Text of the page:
Note that the tuple argument is inside the bolt’s definition of execute in this case and may be destructured as usual. In cases where the event’s user is not following the user in the tuple, it does not emit a new tuple and simply acknowledges that it received the input.

As noted earlier, this particular system could be implemented much more simply by querying whatever datastore tracks follows and simply adding a story to the feed of each follower. Anticipating a more complicated system, however, provides a massively extensible architecture. This bolt could easily be expanded to a collection of scoring bolts, each of which would evaluate a user/event pair based on its own criteria and emit a tuple of (user, event, score). A score aggregation bolt would receive scores from each scoring bolt and choose to emit a tuple once it received scores from each type of scoring bolt in the system. In this world, adjusting the factors determining the makeup of a user’s feed and their relative weights would be trivial—indeed, production experience with just such a system was, in the opinion of the authors, delightful (see the Rising Tide project page on GitHub).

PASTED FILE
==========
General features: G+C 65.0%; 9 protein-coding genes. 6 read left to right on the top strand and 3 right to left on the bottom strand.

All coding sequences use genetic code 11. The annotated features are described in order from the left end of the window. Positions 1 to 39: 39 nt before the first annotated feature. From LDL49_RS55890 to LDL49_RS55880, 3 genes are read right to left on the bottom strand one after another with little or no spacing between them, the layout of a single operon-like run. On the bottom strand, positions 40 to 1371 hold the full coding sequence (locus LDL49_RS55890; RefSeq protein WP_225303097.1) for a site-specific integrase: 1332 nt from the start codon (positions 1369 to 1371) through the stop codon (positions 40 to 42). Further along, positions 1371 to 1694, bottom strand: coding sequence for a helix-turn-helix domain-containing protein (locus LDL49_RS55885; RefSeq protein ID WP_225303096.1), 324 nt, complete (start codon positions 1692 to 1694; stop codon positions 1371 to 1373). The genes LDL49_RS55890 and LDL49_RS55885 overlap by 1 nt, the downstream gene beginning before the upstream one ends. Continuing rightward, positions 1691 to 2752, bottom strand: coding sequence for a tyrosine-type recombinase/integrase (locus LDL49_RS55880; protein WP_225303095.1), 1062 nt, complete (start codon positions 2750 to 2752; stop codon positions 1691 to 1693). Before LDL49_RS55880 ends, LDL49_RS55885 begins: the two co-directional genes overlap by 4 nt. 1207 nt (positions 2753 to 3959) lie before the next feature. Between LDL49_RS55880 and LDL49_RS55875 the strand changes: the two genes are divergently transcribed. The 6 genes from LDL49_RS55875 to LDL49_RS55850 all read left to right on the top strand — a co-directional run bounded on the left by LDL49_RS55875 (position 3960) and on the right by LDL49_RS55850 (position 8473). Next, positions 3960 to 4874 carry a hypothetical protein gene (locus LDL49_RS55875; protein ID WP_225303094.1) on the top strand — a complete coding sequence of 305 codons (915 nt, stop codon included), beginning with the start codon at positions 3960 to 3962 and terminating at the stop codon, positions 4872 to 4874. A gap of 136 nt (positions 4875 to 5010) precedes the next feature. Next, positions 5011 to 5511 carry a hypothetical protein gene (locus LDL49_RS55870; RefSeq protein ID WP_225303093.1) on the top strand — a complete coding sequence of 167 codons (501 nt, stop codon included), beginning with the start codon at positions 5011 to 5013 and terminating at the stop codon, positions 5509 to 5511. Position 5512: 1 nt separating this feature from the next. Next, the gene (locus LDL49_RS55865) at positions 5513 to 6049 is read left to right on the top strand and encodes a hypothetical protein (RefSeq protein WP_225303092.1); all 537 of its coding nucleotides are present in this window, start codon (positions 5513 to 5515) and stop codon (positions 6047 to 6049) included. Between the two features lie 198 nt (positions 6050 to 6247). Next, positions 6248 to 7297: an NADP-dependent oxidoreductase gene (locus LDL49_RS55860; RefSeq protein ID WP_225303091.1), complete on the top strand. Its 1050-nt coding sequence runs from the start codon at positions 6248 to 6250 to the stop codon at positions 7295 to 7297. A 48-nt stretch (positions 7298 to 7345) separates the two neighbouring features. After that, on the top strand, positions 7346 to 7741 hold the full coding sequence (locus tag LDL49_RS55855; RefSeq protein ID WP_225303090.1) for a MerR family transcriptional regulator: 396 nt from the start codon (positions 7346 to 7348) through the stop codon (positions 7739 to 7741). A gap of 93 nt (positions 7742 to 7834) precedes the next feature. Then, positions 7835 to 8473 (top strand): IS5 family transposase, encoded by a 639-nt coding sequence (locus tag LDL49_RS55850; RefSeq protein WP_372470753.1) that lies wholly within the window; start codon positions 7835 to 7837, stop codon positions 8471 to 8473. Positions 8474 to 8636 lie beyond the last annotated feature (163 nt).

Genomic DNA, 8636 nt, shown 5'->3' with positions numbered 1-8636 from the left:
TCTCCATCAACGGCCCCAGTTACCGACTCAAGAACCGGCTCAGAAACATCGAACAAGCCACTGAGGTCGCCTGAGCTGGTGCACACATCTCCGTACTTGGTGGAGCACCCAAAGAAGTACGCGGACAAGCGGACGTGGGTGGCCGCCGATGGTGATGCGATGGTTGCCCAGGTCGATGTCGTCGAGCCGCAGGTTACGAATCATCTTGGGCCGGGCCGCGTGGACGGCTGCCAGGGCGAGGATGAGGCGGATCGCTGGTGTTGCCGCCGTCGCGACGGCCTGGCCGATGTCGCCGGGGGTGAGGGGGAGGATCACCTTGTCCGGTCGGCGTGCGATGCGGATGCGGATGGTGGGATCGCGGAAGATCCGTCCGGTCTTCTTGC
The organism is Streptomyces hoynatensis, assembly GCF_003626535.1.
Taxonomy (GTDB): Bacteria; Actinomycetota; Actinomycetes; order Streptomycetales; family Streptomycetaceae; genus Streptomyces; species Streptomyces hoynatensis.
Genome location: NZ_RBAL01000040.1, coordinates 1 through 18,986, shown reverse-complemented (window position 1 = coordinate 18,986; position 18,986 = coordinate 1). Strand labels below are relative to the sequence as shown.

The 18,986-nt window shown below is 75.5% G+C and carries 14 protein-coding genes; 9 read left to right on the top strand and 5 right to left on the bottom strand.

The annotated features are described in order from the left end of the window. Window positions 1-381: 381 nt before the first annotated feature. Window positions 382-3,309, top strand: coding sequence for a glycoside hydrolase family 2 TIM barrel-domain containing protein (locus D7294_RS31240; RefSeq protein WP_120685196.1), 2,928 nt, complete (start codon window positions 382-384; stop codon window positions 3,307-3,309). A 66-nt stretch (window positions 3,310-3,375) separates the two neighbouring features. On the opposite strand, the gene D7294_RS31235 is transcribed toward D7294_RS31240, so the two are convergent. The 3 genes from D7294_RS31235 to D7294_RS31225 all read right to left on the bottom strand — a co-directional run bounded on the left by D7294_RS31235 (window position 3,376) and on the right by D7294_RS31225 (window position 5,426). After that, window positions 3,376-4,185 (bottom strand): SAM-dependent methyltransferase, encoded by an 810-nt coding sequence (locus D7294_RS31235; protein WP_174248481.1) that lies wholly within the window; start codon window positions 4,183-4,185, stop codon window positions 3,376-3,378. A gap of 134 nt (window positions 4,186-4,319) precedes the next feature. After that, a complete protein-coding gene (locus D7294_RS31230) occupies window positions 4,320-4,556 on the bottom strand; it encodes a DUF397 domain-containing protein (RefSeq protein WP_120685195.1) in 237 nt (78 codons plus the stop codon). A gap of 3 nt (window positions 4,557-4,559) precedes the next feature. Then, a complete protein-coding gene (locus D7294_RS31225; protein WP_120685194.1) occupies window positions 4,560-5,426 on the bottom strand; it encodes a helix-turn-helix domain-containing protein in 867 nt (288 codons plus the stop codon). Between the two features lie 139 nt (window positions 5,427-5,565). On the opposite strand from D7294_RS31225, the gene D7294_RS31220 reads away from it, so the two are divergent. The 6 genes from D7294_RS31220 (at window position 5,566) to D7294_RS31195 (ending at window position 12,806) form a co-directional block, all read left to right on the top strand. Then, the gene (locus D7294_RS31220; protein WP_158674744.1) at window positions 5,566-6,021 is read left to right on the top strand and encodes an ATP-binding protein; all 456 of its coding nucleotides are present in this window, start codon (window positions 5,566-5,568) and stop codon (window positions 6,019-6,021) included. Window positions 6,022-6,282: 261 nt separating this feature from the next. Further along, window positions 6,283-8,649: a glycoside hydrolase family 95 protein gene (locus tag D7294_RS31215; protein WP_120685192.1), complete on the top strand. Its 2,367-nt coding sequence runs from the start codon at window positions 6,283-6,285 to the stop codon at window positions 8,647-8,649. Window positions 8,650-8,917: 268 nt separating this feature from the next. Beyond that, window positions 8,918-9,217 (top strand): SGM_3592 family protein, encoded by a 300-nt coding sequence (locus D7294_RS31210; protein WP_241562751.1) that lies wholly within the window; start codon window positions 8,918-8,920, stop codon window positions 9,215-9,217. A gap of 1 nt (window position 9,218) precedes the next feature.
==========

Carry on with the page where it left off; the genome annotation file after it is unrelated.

The final bolt aggregates events into feeds. Since it only receives (user, event) tuples that the “scoring system” has approved, it needs only add the event to the existing list of events it has received for the given user:

This toy topology simply prints the current feeds every time it receives a new event, but in the real world it would persist feeds to a durable datastore or a cache that could efficiently serve the feeds to users.
Note that this design can be easily extended to support event digesting; rather than storing each event separately, it could aggregate an incoming event with other similar events for the user’s convenience.

As described, this system has one enormous flaw: by default, Storm tuples are delivered to exactly one instance of each bolt, and the number of instances in existence is not defined in the bolt implementation. If the topology operator adds more than one feed-bolt, we may have events for the same user delivered to different bolt instances, giving each bolt a different feed for the same user.

Happily, this flaw is addressed by Storm’s support for stream grouping, which is defined in the Storm topology definition.


The topology definition is where the rubber meets the road. Spouts are wired to bolts, which are wired to other bolts, and the flow of tuples between them can be configured to give useful properties to the computation.

This is also where you define the component-level parallelism of the topology, which provides a rough sketch of the true operational parallelism of the system.